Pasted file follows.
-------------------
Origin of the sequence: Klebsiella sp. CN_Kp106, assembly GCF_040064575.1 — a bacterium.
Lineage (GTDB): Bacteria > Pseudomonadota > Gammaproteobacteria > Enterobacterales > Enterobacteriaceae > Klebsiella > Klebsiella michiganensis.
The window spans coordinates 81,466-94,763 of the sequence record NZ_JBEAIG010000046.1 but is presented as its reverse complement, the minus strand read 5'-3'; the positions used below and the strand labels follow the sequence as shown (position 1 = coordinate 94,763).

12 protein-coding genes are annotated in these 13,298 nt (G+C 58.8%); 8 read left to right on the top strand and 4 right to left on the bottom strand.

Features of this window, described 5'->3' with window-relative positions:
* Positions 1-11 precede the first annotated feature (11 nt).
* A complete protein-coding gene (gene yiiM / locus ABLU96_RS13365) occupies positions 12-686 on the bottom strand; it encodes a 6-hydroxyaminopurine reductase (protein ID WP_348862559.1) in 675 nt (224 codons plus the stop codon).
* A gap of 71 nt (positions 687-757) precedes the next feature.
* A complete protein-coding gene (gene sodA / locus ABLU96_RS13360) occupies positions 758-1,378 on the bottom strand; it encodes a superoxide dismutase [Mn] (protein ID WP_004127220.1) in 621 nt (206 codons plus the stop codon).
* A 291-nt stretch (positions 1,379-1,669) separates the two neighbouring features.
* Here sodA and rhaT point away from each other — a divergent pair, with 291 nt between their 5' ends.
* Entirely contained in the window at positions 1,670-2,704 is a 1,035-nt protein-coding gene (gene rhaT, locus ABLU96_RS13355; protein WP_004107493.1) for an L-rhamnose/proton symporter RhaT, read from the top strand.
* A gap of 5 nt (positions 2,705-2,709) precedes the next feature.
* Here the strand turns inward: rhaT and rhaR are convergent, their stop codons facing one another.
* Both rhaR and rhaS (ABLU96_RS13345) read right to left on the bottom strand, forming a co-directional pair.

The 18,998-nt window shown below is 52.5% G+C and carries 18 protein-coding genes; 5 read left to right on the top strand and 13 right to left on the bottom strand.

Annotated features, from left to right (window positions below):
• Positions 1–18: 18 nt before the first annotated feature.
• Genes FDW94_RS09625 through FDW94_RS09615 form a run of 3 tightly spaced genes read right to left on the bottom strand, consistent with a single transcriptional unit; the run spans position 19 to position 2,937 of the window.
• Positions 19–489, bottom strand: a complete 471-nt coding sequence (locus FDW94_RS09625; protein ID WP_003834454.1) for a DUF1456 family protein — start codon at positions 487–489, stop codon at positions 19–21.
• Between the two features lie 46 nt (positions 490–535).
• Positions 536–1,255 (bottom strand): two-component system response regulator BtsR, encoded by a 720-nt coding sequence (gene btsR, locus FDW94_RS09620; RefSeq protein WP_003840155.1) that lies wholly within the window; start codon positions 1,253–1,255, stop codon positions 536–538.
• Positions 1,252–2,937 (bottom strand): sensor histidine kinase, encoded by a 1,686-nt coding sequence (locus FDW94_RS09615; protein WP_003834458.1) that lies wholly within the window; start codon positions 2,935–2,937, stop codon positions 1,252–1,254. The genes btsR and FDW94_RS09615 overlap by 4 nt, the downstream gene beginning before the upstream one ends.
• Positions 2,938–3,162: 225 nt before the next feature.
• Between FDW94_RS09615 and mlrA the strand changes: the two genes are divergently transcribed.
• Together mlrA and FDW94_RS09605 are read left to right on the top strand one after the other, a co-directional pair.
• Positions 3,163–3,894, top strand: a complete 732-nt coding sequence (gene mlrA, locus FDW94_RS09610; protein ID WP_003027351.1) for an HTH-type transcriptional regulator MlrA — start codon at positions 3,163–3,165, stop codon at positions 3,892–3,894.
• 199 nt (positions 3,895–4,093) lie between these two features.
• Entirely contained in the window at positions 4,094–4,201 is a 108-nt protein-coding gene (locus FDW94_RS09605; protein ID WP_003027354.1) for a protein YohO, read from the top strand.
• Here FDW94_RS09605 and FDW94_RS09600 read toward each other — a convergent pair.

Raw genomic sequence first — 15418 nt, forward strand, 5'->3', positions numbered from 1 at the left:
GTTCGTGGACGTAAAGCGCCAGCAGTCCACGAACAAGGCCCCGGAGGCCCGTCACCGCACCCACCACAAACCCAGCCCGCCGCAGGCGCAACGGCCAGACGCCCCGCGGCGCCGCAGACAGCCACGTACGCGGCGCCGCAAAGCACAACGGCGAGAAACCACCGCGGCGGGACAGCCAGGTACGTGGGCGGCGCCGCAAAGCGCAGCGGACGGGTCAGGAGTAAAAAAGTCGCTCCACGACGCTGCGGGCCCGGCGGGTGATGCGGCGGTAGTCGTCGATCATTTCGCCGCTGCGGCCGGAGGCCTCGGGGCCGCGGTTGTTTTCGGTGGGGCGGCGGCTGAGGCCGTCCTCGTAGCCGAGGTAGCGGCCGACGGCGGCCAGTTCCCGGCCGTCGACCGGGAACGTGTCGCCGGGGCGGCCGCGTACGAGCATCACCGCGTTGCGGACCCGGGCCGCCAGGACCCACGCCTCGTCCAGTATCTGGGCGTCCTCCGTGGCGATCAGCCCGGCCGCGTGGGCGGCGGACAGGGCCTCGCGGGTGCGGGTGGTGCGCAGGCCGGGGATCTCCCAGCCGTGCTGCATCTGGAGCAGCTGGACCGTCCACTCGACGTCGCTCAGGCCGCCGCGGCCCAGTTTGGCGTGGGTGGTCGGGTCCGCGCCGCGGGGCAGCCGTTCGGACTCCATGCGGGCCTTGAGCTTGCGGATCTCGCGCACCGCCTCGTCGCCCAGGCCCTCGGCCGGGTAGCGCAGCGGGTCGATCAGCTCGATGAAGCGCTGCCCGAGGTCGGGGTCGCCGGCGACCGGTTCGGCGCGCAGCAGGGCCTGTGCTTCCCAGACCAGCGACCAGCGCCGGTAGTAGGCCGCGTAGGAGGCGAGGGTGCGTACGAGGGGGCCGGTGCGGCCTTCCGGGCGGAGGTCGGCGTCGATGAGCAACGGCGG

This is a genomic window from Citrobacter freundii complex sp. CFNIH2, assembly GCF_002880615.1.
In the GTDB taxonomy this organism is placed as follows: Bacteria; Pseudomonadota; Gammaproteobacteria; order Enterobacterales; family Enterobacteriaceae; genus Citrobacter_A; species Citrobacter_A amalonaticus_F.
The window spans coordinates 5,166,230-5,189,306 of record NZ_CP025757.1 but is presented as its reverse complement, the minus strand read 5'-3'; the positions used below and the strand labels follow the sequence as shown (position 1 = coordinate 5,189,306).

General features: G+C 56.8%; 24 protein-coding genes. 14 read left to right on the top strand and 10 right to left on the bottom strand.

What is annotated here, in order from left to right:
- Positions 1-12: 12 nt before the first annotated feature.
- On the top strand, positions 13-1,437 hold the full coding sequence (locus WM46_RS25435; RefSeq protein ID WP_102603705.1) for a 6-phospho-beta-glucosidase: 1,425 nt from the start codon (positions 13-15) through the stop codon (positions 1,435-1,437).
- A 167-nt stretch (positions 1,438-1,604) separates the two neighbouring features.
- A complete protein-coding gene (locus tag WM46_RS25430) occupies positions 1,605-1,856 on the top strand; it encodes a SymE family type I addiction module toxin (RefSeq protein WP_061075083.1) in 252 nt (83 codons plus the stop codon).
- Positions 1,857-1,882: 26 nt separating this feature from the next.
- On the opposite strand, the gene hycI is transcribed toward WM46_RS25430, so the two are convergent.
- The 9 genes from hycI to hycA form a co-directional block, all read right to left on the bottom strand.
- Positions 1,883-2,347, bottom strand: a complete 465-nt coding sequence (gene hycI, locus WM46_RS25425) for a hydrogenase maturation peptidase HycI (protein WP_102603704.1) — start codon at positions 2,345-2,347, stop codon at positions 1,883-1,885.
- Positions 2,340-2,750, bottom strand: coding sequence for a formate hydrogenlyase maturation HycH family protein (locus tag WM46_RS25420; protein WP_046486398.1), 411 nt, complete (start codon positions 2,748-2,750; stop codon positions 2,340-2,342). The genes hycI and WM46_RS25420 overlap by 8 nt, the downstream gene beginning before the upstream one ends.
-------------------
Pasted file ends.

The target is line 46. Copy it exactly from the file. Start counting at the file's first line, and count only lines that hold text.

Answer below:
- Positions 2,340-2,750, bottom strand: coding sequence for a formate hydrogenlyase maturation HycH family protein (locus tag WM46_RS25420; protein WP_046486398.1), 411 nt, complete (start codon positions 2,748-2,750; stop codon positions 2,340-2,342). The genes hycI and WM46_RS25420 overlap by 8 nt, the downstream gene beginning before the upstream one ends.